Sarkar, S. and Torrejon Perez, S., Structural changes in the employment structure of India in 2012-2020: job upgrading or polarization - JRC Working Papers Series on Labour, Education and Technology 2023/06, European Commission, 2023, JRC134322.

Torrejón Pérez, S., Hurley, J., Fernández-Macías, E., Staffa E., Employment shifts in Europe from 1997 to 2021: from job upgrading to polarisation, JRC Working Papers on Labour, Education and Technology 2023/05, European Commission, Seville, 2023, JRC132678.  

Rodrigues-Silveira, R, Structural Changes in Brazilian Employment (2002- 2021), JRC Working Papers on Labour, Education and Technology 2023/01, European Commission, Seville, 2023, JRC132269. 

Gimpleson, V, and Kapeliushnikov, R. Shifts in the Composition of Jobs: The Case of Russia (2000- 2019), JRC Working Papers on Labour, Education and Technology 2023/03, European Commission, Seville, 2023, JRC132708.  

Hong, M, Structural Changes in South Korea Employment (2000–2021), JRC Working Papers on Labour, Education and Technology 2023/02, European Commission, Seville, 2023, JRC132566.  

Vera-Toscano, E., Fana, M. and Fernández-Macías, E., Regional heterogeneity in occupational change: Using Census data to investigate employment polarisation and upgrading at NUTS-3 level, European Commission, Seville, 2022, JRC130147.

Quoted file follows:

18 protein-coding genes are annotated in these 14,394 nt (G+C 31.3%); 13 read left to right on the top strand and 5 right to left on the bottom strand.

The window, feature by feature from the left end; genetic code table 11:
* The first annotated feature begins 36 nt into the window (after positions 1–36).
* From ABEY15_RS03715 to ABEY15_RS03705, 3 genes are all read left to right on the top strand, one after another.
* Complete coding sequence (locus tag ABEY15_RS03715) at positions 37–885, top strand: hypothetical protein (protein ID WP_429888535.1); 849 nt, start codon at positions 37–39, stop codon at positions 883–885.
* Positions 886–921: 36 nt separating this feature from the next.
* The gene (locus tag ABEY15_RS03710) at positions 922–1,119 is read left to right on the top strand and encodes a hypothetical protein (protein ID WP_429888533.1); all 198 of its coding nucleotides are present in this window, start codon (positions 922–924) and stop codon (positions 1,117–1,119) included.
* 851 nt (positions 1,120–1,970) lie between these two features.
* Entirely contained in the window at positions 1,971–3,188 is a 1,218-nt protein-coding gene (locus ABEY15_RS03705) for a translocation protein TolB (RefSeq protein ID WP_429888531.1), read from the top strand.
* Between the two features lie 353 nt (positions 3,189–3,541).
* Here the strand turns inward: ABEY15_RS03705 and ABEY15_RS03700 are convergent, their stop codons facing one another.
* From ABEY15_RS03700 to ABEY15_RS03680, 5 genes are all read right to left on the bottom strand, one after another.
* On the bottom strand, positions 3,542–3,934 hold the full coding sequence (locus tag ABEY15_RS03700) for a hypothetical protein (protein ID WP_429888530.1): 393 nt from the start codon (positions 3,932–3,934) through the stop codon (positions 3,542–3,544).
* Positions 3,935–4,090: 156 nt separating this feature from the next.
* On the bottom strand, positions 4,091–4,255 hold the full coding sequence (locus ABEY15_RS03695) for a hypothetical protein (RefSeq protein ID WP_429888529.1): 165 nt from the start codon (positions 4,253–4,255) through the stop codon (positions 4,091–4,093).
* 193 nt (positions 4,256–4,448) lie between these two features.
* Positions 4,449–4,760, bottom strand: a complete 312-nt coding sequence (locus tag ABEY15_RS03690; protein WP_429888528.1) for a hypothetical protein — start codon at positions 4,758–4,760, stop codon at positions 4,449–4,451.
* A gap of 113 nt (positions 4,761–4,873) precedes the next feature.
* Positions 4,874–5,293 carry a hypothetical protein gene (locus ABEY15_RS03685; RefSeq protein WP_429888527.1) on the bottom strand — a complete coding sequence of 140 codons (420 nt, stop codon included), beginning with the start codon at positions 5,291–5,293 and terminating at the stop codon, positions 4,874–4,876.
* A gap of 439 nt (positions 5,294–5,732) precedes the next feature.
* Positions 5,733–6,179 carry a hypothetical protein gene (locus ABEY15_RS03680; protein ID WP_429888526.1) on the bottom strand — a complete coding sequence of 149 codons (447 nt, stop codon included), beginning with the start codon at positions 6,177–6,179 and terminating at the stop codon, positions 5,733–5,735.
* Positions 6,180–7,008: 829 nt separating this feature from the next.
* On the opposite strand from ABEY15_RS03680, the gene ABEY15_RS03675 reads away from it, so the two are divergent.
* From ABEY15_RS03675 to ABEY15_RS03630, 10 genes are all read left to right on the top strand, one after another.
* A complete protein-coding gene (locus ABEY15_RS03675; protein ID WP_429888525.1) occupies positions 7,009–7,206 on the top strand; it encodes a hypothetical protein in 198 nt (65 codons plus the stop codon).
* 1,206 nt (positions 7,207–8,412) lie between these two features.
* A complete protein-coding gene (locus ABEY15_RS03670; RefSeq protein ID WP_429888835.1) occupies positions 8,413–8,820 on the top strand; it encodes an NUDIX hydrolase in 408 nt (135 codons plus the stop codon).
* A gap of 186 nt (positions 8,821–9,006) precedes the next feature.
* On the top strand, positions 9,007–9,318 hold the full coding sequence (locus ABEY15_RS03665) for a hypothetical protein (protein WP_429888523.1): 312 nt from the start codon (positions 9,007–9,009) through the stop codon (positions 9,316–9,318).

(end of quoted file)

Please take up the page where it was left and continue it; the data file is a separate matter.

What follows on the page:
Torrejón Pérez, S. and González Vázquez, I. (2021), The Impact of Technology on the Present and the Future of Work and Skills, Santana, M. and Valle-Cabrera, R. (Ed.) New Directions in the Future of Work, Emerald Publishing Limited, Bingley, pp. 119-141.  

Eurofound and European Commission Joint Research Centre (2021), European Jobs Monitor 2021: Gender gaps and the employment structure, European Jobs Monitor series, Publications Office of the European Union, Luxembourg.  

Eurofound and European Commission Joint Research Centre (2019), European Jobs Monitor 2019: Shifts in the employment structure at regional level, European Jobs Monitor series, Publications Office of the European Union, Luxembourg.  

Bisello et al., How computerisation is transforming jobs: Evidence from Eurofound's European Working Conditions Survey, Seville: European Commission, 2019, JRC117167.  

Eurofound (2017), Occupational change and wage inequality: European Jobs Monitor 2017, Publications Office of the European Union, Luxembourg.  

Eurofound (2016), What do Europeans do at work? A task-based analysis: European Jobs Monitor 2016, Publications Office of the European Union, Luxembourg.


JRC-P21-EDU-SKILLS-EMPLatec [dot] europa [dot] eu (JRC-P21-EDU-SKILLS-EMPL[at]ec[dot]europa[dot]eu) 

To find out more about the JRC's work on similar topics, explore the related JRC portfolios: